It's not a bad system. Just...odd. At least after getting used to Kenyon for two years.

SO! In order to celebrate the successful passing of our second due date, several friends and I did a Day of Food. It started with lunch. Don't judge us for sleeping in! I made hoagies. They looked a little like this:
Why, yes. That is homemade bread. And meat. No, not homemade meat. Nevertheless. They were more than delicious. /bragging

For dinner we had scrumptious creamy garlic chicken. And heavenly mashed potatoes. With a side of fresh fruit salad. My tummy was a happy camper.

We topped off our Day of Food with brownies. And possibly a viewing of The Scarlet Pimpernel. Because we are girls. And stories like TSP are the perfect brownie topping.

The lesson: Turn in your papers early enough to plan a fattening day with your homies. Also, knitting burns calories. A few, anyway.

Friday, March 5, 2010

Trains & A Walk

Yesterday evening, around 5:40, I was on a train heading south out of Exeter. It had been a beautiful sunny day, still crisp with winter, and the sun had a restorative effect on everyone's spirits. Now, as I looked up from my book to watch the countryside pass by, I saw the pinkish golden sunset in the low hills to the west, laying everything deeper into a soft grey shadow with the onset of twilight. It struck me again, as it has done many times in the past: I am in England, set down here like a grain of rice on the ground, so that this whole country, though much smaller than the States, feels vastly larger. I think these moments come about when I feel like everything about my experience so far can be encapsulated in what I am seeing. That pinkish gold sunset, the deep rose color of the sky - all at once it seemed to me that this was the perfect and only way to express my time here.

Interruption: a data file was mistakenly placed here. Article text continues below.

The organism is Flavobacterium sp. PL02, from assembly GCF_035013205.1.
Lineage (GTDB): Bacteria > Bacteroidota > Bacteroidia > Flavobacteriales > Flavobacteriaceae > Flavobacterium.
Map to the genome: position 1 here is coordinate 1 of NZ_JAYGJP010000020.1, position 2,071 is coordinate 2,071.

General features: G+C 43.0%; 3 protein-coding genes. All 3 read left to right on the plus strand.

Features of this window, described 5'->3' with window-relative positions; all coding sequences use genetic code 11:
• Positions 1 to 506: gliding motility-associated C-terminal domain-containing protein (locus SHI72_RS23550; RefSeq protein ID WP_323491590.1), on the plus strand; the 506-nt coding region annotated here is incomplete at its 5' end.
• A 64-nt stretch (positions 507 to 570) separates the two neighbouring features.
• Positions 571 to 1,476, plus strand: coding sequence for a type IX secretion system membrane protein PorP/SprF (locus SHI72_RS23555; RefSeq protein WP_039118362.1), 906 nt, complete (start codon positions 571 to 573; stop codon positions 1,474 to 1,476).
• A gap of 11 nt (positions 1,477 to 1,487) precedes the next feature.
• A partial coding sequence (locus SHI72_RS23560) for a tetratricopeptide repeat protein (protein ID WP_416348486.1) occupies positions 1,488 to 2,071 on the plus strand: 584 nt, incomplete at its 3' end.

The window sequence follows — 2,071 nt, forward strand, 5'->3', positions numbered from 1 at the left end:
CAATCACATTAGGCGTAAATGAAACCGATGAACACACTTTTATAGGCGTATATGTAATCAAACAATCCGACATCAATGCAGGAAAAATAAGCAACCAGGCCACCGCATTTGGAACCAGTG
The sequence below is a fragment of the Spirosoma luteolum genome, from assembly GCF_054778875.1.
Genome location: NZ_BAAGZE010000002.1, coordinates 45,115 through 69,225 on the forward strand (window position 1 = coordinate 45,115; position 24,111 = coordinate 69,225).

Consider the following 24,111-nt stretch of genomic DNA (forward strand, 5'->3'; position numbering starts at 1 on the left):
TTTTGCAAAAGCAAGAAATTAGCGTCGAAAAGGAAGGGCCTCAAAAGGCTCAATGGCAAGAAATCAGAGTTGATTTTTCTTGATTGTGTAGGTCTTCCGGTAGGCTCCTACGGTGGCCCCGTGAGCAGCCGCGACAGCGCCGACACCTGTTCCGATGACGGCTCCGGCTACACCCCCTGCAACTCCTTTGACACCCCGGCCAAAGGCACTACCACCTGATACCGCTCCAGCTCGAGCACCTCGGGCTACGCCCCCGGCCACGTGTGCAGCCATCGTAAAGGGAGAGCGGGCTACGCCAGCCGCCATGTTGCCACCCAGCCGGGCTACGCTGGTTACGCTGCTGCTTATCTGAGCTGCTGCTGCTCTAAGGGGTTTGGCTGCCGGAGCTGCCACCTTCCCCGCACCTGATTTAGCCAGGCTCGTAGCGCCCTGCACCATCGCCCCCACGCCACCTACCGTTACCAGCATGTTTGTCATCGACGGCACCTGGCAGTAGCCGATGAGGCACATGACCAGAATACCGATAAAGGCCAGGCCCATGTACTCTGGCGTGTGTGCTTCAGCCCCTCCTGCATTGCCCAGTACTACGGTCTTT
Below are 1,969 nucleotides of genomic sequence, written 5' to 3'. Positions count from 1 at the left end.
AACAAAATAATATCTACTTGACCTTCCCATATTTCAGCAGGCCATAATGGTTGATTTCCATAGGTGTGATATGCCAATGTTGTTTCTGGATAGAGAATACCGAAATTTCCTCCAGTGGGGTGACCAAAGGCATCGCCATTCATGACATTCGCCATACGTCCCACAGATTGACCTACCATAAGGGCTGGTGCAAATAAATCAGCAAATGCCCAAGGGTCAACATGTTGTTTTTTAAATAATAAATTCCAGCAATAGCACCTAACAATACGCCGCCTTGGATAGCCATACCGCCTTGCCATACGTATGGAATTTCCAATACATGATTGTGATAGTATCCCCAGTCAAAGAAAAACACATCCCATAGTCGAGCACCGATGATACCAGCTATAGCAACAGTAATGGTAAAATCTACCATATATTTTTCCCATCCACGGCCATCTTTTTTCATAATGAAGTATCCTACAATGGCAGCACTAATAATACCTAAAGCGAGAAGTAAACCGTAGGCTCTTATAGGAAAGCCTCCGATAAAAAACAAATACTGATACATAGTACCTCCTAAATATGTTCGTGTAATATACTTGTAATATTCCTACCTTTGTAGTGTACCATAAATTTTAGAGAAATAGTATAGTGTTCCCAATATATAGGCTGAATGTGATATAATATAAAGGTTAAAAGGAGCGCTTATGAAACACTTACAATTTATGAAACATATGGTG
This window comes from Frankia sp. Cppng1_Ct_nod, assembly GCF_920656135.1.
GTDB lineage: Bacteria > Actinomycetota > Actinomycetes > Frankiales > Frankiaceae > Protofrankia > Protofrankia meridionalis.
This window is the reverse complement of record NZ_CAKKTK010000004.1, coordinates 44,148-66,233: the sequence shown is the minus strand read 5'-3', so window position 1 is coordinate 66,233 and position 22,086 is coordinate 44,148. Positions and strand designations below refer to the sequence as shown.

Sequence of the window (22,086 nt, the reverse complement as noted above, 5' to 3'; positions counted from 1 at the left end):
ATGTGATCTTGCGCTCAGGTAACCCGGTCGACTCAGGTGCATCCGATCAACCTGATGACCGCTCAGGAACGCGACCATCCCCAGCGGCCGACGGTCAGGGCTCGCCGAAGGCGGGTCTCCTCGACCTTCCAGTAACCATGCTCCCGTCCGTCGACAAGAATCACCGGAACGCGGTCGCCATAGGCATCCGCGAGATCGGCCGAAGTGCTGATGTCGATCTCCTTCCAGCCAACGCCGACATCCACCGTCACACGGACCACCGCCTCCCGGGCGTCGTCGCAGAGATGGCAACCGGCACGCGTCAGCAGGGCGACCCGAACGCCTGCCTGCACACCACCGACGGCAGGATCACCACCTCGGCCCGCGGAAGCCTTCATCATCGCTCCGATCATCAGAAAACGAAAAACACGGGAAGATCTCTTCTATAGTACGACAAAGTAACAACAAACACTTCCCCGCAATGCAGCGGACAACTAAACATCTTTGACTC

It may be somewhat silly, but there it is.

As you may have read from Claire's previous entries, she and I took a lovely walk a couple weeks ago that started out in the town of Beer, headed out across the fields and through a small wood, paused for a moment in a hamlet of Branscombe, then circled back along the steep gold cliffs toward Beer Head, with a stunning view of Seaton Bay, and finally returned to Beer. We chose a glorious day for a walk, as the sun was resplendent in all its late-February glory, and so the chill helped out quite a bit as we ascended the hillside, up to the top of the cliffs that led away from Branscombe. Seeing the figures on the beach get smaller and smaller as we climbed, stopping and looking at the water stretch away from us, was quite an experience. I adore these walks, the shared experience of beholding something beautiful. Saying hello to passing walkers is one of my favorite things now; it is like acknowledging that shared experience with a simple smile and a greeting.